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Nutter Bank Report, March 2016

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The Nutter Bank Report is a monthly publication of the firm's Banking and Financial Services Group.

1. FDIC Issues Final Rule to Assess Large Banks a Deposit Insurance Surcharge
2. Regulators Clarify the Capital Treatment of Qualifying TruPS CDOs
3. New Guidance Clarifies When Banks May Use Property Evaluations Rather than Appraisals
4. FDIC Issues Guidance on Supervisory Expectations for Abandoned Foreclosures
5. Other Developments: Customer Identification Programs and UDAP Rules 

1. FDIC Issues Final Rule to Assess Large Banks a Deposit Insurance Surcharge

The FDIC has approved a final rule to increase the Deposit Insurance Fund (“DIF”) to the minimum Deposit Reserve Ratio (“DRR”) of 1.35% as required by the Dodd-Frank Wall Street Reform and Consumer Protection Act (“Dodd-Frank Act”). The final rule approved on March 15 will impose on banks with at least $10 billion in assets a surcharge of 4.5 cents per $100 of their assessment base, after making certain adjustments. The FDIC expects the DRR will likely reach 1.35% after about 2 years of payments of the surcharges. The Dodd-Frank Act increased the minimum DRR—the ratio of the amount in the DIF to insured deposits—from 1.15% to 1.35% and required that the DRR reach that level by September 30, 2020. The Dodd-Frank Act also made banks with $10 billion or more in total assets responsible for the increase from 1.15% to 1.35%. The final rule will become effective on July 1. If the DRR reaches 1.15% before that date, the surcharges will begin on July 1. If the DRR has not reached 1.15% by that date, surcharges will begin the first quarter after the DRR reaches 1.15%. The FDIC reported that the DRR at the end of 2015 was 1.11%. Click here for a copy of the FDIC’s final rule.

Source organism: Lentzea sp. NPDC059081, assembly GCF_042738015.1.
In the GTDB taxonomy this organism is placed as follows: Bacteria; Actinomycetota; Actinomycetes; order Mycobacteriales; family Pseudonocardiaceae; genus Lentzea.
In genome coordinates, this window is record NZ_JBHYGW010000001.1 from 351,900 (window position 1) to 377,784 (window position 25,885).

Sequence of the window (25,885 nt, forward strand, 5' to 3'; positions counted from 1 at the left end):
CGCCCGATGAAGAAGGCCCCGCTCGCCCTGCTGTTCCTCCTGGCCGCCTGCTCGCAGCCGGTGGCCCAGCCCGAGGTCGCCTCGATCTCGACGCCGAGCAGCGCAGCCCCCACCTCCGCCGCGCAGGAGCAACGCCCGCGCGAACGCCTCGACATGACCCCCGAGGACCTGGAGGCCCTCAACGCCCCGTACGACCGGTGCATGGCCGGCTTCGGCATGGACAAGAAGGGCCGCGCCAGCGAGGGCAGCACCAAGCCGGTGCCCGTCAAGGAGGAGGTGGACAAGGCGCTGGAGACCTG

Nutter Notes: The FDIC currently operates under a Restoration Plan for the DIF, required by the Federal Deposit Insurance Act and originally adopted in 2008, while the DRR remains below 1.35%. According to the FDIC, the Restoration Plan is designed to ensure that the DRR will reach 1.35% by the September 30, 2020 deadline. In February 2011, the FDIC adopted a final rule that contained a schedule of deposit insurance assessment rates that apply to the regular assessments that all banks pay. When it adopted those rates in 2011, the FDIC said that assessment rates applicable to all banks only need to be high enough to reach 1.15% before the September 30, 2020 deadline because of the Dodd-Frank Act requirement that banks with $10 billion or more in assets are responsible for increasing the reserve ratio from 1.15% to 1.35%. The February 2011 final rule deferred the decision about how to assess banks with $10 billion or more in assets for the amount needed to reach 1.35%. In the February 2011 final rule, the FDIC also adopted a schedule of lower regular assessment rates that will go into effect for all banks’ regular assessments once the DRR reaches 1.15%. As a result, regular assessment rates for all banks will decline once the DRR reaches 1.15%, which the FDIC said is expected to occur in the first half of 2016. The FDIC said that the assessments paid at the lower rates are intended to raise the DRR gradually to the long-term goal of 2%.

2. Regulators Clarify the Capital Treatment of Qualifying TruPS CDOs